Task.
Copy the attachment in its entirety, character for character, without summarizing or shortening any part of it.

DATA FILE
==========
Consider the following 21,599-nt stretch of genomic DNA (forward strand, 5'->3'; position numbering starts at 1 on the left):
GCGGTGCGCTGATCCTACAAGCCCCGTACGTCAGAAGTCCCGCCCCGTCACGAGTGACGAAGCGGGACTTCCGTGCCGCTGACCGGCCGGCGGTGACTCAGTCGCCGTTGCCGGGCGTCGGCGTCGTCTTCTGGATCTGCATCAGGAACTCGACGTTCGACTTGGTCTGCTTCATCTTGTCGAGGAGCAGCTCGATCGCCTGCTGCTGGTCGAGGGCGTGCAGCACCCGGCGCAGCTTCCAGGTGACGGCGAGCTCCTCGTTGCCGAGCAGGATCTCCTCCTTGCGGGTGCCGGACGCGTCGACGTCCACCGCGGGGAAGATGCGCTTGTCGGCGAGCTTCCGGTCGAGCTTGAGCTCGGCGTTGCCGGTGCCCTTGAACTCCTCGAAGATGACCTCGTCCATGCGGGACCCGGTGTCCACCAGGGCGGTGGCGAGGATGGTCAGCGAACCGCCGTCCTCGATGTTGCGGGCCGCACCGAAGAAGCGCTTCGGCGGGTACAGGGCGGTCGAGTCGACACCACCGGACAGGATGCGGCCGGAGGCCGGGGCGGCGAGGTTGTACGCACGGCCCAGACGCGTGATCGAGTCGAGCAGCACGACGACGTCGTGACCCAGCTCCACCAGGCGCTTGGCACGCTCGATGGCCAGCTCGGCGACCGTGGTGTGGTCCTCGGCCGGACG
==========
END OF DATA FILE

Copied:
Consider the following 21,599-nt stretch of genomic DNA (forward strand, 5'->3'; position numbering starts at 1 on the left):
GCGGTGCGCTGATCCTACAAGCCCCGTACGTCAGAAGTCCCGCCCCGTCACGAGTGACGAAGCGGGACTTCCGTGCCGCTGACCGGCCGGCGGTGACTCAGTCGCCGTTGCCGGGCGTCGGCGTCGTCTTCTGGATCTGCATCAGGAACTCGACGTTCGACTTGGTCTGCTTCATCTTGTCGAGGAGCAGCTCGATCGCCTGCTGCTGGTCGAGGGCGTGCAGCACCCGGCGCAGCTTCCAGGTGACGGCGAGCTCCTCGTTGCCGAGCAGGATCTCCTCCTTGCGGGTGCCGGACGCGTCGACGTCCACCGCGGGGAAGATGCGCTTGTCGGCGAGCTTCCGGTCGAGCTTGAGCTCGGCGTTGCCGGTGCCCTTGAACTCCTCGAAGATGACCTCGTCCATGCGGGACCCGGTGTCCACCAGGGCGGTGGCGAGGATGGTCAGCGAACCGCCGTCCTCGATGTTGCGGGCCGCACCGAAGAAGCGCTTCGGCGGGTACAGGGCGGTCGAGTCGACACCACCGGACAGGATGCGGCCGGAGGCCGGGGCGGCGAGGTTGTACGCACGGCCCAGACGCGTGATCGAGTCGAGCAGCACGACGACGTCGTGACCCAGCTCCACCAGGCGCTTGGCACGCTCGATGGCCAGCTCGGCGACCGTGGTGTGGTCCTCGGCCGGACG